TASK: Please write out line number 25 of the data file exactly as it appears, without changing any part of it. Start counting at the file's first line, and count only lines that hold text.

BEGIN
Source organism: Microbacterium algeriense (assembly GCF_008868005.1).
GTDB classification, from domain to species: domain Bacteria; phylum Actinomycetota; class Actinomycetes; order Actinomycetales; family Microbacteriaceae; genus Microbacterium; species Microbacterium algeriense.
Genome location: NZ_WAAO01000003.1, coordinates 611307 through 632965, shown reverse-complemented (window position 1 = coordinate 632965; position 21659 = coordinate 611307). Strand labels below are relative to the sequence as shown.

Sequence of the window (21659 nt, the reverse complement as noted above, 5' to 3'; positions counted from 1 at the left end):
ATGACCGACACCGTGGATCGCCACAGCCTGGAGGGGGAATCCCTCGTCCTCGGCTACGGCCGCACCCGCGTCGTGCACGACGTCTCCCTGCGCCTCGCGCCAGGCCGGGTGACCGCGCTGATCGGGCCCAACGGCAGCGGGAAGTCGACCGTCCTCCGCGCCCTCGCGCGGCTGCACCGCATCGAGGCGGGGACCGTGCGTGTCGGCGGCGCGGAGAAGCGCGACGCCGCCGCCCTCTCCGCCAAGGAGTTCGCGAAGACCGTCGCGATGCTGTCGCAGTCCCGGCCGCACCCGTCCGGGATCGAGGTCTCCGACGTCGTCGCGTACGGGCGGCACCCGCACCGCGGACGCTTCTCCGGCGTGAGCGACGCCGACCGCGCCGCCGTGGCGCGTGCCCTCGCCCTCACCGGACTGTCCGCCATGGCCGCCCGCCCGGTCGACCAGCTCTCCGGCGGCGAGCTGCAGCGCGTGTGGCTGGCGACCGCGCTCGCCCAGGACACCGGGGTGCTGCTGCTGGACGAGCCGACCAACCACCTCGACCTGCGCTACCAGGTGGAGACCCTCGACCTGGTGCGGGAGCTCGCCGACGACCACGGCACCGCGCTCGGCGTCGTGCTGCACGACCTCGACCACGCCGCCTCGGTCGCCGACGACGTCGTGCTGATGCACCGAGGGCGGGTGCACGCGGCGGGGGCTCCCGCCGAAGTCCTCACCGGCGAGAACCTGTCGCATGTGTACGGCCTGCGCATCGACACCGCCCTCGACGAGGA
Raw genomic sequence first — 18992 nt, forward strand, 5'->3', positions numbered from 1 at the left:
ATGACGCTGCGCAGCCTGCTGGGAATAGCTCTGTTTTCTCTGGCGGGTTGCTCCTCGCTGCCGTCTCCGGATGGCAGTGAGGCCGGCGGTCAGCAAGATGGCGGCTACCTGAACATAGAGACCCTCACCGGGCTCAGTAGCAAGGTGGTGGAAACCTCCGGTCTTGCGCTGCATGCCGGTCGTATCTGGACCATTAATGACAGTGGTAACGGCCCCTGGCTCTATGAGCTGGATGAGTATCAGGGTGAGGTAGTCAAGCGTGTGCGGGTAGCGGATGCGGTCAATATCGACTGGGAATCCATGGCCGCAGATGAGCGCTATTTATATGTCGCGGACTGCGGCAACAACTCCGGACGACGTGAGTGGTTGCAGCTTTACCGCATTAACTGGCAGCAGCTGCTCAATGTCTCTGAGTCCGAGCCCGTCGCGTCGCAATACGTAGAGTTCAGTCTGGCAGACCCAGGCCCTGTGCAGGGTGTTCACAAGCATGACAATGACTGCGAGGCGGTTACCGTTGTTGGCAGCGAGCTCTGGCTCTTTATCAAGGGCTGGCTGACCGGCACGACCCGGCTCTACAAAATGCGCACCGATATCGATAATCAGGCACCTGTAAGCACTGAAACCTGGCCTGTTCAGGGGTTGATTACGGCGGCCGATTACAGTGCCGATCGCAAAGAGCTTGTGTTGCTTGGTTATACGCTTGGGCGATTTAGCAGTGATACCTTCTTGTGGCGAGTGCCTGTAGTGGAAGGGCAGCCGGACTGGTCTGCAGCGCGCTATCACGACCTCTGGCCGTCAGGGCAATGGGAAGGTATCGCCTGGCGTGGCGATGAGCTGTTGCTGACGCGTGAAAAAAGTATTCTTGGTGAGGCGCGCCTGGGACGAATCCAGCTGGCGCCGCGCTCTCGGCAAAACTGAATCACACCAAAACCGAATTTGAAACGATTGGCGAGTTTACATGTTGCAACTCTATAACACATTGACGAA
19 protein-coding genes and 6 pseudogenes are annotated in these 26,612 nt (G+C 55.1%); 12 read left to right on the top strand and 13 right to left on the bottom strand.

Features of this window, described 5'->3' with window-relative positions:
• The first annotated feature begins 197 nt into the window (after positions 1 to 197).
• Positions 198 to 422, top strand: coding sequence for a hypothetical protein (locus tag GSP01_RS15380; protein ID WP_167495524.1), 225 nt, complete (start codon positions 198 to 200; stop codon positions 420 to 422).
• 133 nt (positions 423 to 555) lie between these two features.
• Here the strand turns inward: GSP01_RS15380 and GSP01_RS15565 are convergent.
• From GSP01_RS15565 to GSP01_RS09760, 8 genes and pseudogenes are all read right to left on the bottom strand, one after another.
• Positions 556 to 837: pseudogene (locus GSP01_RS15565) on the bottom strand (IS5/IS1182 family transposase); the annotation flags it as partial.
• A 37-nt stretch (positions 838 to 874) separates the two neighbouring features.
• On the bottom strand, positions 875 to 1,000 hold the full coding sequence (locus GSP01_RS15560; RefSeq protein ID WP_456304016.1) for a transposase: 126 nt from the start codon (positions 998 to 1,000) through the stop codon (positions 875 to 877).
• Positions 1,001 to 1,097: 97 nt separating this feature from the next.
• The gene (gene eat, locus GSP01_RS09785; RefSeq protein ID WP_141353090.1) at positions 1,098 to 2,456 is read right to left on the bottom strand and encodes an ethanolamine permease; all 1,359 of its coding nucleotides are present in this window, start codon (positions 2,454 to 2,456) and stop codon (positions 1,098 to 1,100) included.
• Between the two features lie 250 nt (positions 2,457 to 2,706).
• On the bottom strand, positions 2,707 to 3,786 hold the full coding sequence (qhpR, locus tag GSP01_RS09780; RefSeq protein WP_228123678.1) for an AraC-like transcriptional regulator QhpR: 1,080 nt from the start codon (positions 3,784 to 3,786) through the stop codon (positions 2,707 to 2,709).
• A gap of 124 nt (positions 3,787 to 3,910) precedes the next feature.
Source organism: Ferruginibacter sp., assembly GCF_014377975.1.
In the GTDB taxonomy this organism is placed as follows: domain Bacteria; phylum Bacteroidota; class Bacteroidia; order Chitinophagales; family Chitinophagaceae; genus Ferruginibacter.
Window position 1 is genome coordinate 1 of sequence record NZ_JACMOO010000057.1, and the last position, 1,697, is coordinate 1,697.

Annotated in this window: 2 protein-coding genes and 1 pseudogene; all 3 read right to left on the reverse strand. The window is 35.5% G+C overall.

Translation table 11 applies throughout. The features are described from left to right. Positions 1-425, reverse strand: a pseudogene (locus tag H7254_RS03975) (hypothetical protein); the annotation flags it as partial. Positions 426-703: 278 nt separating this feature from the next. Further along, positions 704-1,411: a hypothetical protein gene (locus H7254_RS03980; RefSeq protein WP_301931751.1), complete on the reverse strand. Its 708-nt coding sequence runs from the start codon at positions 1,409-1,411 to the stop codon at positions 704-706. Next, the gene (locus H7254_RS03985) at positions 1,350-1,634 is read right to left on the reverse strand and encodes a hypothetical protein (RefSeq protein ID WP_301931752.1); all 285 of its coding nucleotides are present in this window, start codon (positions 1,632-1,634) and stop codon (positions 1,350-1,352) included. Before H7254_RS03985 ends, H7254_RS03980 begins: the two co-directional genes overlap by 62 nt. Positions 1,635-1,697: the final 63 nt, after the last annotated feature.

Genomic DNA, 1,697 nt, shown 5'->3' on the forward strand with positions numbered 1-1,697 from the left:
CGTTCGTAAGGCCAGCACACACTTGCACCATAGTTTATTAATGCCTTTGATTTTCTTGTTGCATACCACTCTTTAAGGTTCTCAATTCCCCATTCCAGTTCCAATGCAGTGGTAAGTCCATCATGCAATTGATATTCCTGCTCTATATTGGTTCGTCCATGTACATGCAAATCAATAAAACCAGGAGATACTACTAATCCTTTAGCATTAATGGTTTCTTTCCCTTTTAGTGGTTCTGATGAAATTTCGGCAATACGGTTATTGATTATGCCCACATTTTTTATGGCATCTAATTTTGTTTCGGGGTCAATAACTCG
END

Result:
Window position 1 is genome coordinate 1 of sequence record NZ_JACMOO010000057.1, and the last position, 1,697, is coordinate 1,697.